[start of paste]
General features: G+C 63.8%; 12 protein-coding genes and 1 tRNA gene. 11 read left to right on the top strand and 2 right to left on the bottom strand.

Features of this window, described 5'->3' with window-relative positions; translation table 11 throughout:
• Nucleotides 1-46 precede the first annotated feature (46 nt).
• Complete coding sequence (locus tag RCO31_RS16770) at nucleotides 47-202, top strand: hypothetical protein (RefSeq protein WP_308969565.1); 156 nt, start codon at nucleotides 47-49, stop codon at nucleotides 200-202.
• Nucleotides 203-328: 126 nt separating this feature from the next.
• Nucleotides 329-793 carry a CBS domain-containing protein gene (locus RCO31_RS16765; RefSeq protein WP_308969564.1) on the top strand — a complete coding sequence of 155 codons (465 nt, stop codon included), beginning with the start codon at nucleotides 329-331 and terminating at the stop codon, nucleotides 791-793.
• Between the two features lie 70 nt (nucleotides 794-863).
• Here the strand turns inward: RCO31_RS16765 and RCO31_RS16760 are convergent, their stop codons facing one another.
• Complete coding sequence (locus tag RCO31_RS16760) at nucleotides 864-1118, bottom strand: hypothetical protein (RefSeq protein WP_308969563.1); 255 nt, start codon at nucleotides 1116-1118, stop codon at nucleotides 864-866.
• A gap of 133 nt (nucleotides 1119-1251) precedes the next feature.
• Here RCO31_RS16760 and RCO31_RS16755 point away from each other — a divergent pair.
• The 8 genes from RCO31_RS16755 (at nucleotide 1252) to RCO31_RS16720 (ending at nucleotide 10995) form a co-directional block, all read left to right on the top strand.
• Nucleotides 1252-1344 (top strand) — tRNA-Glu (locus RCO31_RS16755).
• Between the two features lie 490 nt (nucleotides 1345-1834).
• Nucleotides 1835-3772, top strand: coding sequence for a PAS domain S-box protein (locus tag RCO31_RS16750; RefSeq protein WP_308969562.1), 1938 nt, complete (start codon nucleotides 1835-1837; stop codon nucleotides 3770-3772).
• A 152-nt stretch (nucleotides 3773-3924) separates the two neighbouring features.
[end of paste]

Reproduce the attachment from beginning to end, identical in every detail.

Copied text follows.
General features: G+C 63.8%; 12 protein-coding genes and 1 tRNA gene. 11 read left to right on the top strand and 2 right to left on the bottom strand.

Features of this window, described 5'->3' with window-relative positions; translation table 11 throughout:
• Nucleotides 1-46 precede the first annotated feature (46 nt).
• Complete coding sequence (locus tag RCO31_RS16770) at nucleotides 47-202, top strand: hypothetical protein (RefSeq protein WP_308969565.1); 156 nt, start codon at nucleotides 47-49, stop codon at nucleotides 200-202.
• Nucleotides 203-328: 126 nt separating this feature from the next.
• Nucleotides 329-793 carry a CBS domain-containing protein gene (locus RCO31_RS16765; RefSeq protein WP_308969564.1) on the top strand — a complete coding sequence of 155 codons (465 nt, stop codon included), beginning with the start codon at nucleotides 329-331 and terminating at the stop codon, nucleotides 791-793.
• Between the two features lie 70 nt (nucleotides 794-863).
• Here the strand turns inward: RCO31_RS16765 and RCO31_RS16760 are convergent, their stop codons facing one another.
• Complete coding sequence (locus tag RCO31_RS16760) at nucleotides 864-1118, bottom strand: hypothetical protein (RefSeq protein WP_308969563.1); 255 nt, start codon at nucleotides 1116-1118, stop codon at nucleotides 864-866.
• A gap of 133 nt (nucleotides 1119-1251) precedes the next feature.
• Here RCO31_RS16760 and RCO31_RS16755 point away from each other — a divergent pair.
• The 8 genes from RCO31_RS16755 (at nucleotide 1252) to RCO31_RS16720 (ending at nucleotide 10995) form a co-directional block, all read left to right on the top strand.
• Nucleotides 1252-1344 (top strand) — tRNA-Glu (locus RCO31_RS16755).
• Between the two features lie 490 nt (nucleotides 1345-1834).
• Nucleotides 1835-3772, top strand: coding sequence for a PAS domain S-box protein (locus tag RCO31_RS16750; RefSeq protein WP_308969562.1), 1938 nt, complete (start codon nucleotides 1835-1837; stop codon nucleotides 3770-3772).
• A 152-nt stretch (nucleotides 3773-3924) separates the two neighbouring features.